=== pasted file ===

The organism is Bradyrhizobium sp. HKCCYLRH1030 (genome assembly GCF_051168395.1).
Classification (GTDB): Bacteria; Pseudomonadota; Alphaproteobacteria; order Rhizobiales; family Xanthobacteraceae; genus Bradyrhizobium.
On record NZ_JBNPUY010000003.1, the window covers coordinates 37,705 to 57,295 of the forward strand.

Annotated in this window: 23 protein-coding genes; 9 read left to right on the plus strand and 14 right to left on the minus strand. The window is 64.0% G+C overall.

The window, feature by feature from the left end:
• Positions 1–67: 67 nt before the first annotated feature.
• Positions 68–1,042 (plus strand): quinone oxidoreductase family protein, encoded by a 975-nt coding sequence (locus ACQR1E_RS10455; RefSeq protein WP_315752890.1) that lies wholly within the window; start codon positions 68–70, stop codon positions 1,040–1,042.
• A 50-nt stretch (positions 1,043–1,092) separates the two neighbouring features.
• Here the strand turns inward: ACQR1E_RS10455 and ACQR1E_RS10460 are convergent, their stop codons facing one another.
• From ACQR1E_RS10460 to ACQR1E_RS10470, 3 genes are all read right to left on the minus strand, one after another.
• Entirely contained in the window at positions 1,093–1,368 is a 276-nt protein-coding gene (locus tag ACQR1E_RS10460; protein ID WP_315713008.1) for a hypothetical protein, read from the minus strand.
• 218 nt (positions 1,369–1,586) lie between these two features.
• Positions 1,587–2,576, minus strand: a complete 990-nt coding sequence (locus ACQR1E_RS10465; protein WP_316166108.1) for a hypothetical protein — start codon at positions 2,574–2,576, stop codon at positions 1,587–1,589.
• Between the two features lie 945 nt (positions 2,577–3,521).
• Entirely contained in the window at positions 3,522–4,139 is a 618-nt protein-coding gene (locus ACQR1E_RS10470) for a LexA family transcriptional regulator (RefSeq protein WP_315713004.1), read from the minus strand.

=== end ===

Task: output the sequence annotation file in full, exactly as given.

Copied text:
The organism is Bradyrhizobium sp. HKCCYLRH1030 (genome assembly GCF_051168395.1).
Classification (GTDB): Bacteria; Pseudomonadota; Alphaproteobacteria; order Rhizobiales; family Xanthobacteraceae; genus Bradyrhizobium.
On record NZ_JBNPUY010000003.1, the window covers coordinates 37,705 to 57,295 of the forward strand.

Annotated in this window: 23 protein-coding genes; 9 read left to right on the plus strand and 14 right to left on the minus strand. The window is 64.0% G+C overall.

The window, feature by feature from the left end:
• Positions 1–67: 67 nt before the first annotated feature.
• Positions 68–1,042 (plus strand): quinone oxidoreductase family protein, encoded by a 975-nt coding sequence (locus ACQR1E_RS10455; RefSeq protein WP_315752890.1) that lies wholly within the window; start codon positions 68–70, stop codon positions 1,040–1,042.
• A 50-nt stretch (positions 1,043–1,092) separates the two neighbouring features.
• Here the strand turns inward: ACQR1E_RS10455 and ACQR1E_RS10460 are convergent, their stop codons facing one another.
• From ACQR1E_RS10460 to ACQR1E_RS10470, 3 genes are all read right to left on the minus strand, one after another.
• Entirely contained in the window at positions 1,093–1,368 is a 276-nt protein-coding gene (locus tag ACQR1E_RS10460; protein ID WP_315713008.1) for a hypothetical protein, read from the minus strand.
• 218 nt (positions 1,369–1,586) lie between these two features.
• Positions 1,587–2,576, minus strand: a complete 990-nt coding sequence (locus ACQR1E_RS10465; protein WP_316166108.1) for a hypothetical protein — start codon at positions 2,574–2,576, stop codon at positions 1,587–1,589.
• Between the two features lie 945 nt (positions 2,577–3,521).
• Entirely contained in the window at positions 3,522–4,139 is a 618-nt protein-coding gene (locus ACQR1E_RS10470) for a LexA family transcriptional regulator (RefSeq protein WP_315713004.1), read from the minus strand.